In a new report, think-tank Demos finds that remote working should become the default for workers in Britain and calls on the government to find ways to accommodate this growth.
The report indicates that, instead of being concerned about empty offices in major cities, the government should focus on improving the infrastructure of smaller and secondary cities.
The firm’s research found that four-fifths of the population want to continue remote working after the pandemic, with young people expressing the desire to have workspaces closer to their homes.
Even more, half of those working from home said they want to spend more money locally after restrictions are lifted, which could help boost the economy in these rural and coastal areas.
“Homeworking is a regeneration tool, spreading the spending power of the people with the most disposable income. Let’s embrace it,” said Kitty Ussher, a former Treasury minister and chief economist at Demos.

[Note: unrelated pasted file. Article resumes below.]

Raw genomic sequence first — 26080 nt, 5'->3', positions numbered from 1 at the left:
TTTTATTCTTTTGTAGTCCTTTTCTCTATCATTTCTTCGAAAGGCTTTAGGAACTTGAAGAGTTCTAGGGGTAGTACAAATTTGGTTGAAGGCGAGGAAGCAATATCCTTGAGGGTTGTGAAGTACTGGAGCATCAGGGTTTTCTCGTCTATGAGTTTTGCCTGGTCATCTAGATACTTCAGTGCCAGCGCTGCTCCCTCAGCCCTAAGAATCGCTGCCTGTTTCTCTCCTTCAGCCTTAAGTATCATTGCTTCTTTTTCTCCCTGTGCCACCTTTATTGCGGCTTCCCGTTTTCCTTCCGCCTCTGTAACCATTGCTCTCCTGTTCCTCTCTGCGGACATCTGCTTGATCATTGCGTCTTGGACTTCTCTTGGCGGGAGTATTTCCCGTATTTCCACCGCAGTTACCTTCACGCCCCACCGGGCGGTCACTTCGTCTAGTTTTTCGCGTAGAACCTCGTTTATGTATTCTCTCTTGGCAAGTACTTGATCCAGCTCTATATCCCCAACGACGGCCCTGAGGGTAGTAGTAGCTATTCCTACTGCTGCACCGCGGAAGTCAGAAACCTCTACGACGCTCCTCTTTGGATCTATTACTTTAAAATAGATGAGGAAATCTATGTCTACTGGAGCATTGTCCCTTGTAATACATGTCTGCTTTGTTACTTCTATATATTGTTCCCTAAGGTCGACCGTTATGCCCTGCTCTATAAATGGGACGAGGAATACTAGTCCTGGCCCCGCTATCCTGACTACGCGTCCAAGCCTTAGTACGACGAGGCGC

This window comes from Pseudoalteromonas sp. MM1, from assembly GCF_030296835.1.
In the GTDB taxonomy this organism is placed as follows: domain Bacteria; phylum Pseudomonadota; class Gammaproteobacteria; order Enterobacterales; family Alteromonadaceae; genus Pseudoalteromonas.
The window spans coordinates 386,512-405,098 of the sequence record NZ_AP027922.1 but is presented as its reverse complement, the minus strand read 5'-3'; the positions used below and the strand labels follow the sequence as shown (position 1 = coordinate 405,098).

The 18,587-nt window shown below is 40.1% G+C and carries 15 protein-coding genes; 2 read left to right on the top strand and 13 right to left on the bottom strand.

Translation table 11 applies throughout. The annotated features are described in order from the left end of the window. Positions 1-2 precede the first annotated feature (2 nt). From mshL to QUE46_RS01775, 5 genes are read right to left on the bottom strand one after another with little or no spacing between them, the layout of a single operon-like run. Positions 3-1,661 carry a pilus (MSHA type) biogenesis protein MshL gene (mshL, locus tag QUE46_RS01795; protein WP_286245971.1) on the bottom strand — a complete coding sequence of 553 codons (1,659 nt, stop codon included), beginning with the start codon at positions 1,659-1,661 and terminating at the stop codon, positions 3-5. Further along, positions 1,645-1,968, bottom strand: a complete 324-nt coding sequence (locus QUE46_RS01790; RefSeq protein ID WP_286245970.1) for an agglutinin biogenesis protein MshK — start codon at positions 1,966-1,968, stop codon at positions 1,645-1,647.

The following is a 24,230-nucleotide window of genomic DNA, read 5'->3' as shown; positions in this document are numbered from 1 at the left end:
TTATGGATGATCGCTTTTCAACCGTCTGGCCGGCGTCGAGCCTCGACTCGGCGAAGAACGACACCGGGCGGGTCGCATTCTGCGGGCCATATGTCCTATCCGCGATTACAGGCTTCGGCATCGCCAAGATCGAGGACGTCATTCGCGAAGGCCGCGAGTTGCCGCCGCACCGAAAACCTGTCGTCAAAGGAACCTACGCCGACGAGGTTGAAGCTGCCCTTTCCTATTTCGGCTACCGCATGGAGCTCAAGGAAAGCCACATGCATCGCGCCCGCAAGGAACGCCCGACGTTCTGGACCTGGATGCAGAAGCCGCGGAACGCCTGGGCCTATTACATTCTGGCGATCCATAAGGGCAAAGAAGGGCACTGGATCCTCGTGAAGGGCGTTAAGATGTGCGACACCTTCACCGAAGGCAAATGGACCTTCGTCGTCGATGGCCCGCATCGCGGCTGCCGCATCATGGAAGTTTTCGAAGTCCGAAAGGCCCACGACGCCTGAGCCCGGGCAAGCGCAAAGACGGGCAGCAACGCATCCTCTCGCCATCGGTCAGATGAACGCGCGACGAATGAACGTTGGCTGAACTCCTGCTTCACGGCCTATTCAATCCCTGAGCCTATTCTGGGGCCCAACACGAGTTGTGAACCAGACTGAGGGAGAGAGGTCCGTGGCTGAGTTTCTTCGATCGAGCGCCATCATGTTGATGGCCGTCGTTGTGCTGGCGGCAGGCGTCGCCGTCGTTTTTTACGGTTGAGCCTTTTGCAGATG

At the moment, employees do have the legal right to request flexible working arrangements from their employer. However, the government committed to explore how to make flexible working the default unless employers have a reason to prevent it.
“Remote working helps places where there are more white-collar jobs at the moment. But it’s important to say that it helps everywhere,” said Ussher. “I don’t think the fact that the positive effects are unequally distributed in the current economic structure is a reason to be against it.”